In summary and that pesky thing called FACT we see far MORE housing benefit is paid to social landlords with non-decent homes than it is to private landlords

  9. What about people who live in hostels for years and years sharing kitchen and bathroom. Government needs to do something about it , they demolished all the council house and make New build to people to buy . What about people like us. Suffer in 1 room with adults and kids. Adult don’t have privacy.They keep saying look for private rental as it very expensive for us. They just put us in the hostel they told us it our temporary accommodation . They don’t have property for us. Councillor need to come and visit us how we living. Thank you.

  10. my name is mohammad fallah I receive universal credit and PIP .
    I have mobility issues and I have severe depression and anxiety I was register as homeless by harrow council
    and eventually was given a flat at queens house in harrow this flat is should be maintain by a company call
    Landside management (SIMON LEE & MICHEAL).
    ever since I moved in I had issues with the property that was effecting health and mental issues.
    for the last 5 month there is a hole in the ceiling in the bedroom dirty water smell of urine the flat is been infested by flies I have been bitten by insects which left me with my left thigh not have feeling
    By the way I have 63 years of age and register as vulnerable person by rethink (BRIDGE).
    no one is there to help me at all the latest problem I have no bad chest infection due to my leaving environment .
    god bless

  11. just to finish of tat I forgot to say is all the bed room carpet is smell of urine I hade to call some friend to move my personal belonging to one corner .
    dinning room where the skirting are cover by yellow black mould
    bedroom door is un hinged .
    the bedroom is becoming new habitation for the flies

  12. As someone whose landlord has had to sell up to recoup losses due to covid after I have rented my home from them for 14 years I am finding the new rules the idiots in government are putting in does the exact opposite of making it easier to rent a property! I have been a good tenant here for 14 years and even put in a new kitchen at my own expense after 10 years use out of the one that was here, however I do have an 11 year old dog and two children which means the 5 weeks security deposit that is all landlords can take now is absolutely no assurance against damages that could end up in the tens of thousands if I happened to be a bad tenant with unruly crotch goblins and a dog with a penchant for chewing walls and carpets (she mostly sleeps and I crate her when leaving her unattended anyway) I wouldnt want to rent out a home i had sunk thousands of pounds into with only essentially a months rent to repair any damages when the tenant leaves would you? So now that landlords are in this position they are simply selling up creating a massive shortage in the private rental sector. They cant even stipulate you have to have the place deep cleaned at the end of the tenancy anymore for christs sake! They have gone so far “in favour” of tenants that actually its done the exact opposite of what it was meant to and made things 100 times worse. I’m 34 weeks pregnant and cant find a single property to take us as a family of me, partner, 14 year old daughter, 10 year old son and well behaved dog. And thats with a £1500 pcm budget for a 3 bed. The people writing these rules need to live in the real world where we can maybe offer up 3 months rent value as a deposit as more of an incentive for landlords worried that families will cause damage imho then maybe less would simply turn their properties into air b&bs or sell up.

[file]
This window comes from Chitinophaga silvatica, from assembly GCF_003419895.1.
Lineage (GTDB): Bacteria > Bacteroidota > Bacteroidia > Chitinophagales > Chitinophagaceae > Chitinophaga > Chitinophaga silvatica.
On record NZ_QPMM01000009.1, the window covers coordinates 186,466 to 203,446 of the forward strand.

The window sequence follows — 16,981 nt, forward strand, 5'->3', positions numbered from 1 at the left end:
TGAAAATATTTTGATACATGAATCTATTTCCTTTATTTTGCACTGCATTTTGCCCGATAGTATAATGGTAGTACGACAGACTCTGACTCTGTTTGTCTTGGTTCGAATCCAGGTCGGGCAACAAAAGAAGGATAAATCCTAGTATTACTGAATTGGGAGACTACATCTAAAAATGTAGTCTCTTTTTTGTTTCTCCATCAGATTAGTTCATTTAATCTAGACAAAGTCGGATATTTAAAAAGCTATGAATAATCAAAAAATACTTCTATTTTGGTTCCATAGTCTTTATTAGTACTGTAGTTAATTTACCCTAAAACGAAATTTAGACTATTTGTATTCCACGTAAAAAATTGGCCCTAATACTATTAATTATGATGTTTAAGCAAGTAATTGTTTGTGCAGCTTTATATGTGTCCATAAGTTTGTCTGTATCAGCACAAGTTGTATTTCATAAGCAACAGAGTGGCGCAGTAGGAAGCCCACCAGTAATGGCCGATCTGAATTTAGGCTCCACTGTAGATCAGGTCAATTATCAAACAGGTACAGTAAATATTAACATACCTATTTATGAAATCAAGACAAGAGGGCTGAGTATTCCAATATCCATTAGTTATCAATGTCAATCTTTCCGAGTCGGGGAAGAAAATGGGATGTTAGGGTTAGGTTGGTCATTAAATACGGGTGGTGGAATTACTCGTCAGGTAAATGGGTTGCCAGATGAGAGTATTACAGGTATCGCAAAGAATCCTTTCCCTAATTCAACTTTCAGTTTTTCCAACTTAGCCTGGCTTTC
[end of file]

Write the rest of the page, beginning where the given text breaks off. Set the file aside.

13. The government’s actions mean there are now very few properties available to rent , as such very few landlords want to rent to benefit claimants. Government’s so far out of touch its untrue

  14. Why only private LLs? When social housing, IE housing association’s are the worse culprits for supplying sub standard housing and the ones getting billions of taxpayers money from rent. These should be targeted long b4 the private sector, landlords from hell, the new slum owners etc just some of the names for housing association. My own property from sanctuary housing has been contaminated twice in 2 years with asbestos by them and been waiting for over 3 years now for serious repairs no choice but to bring in solicitors yet MP and local council don’t care one bit.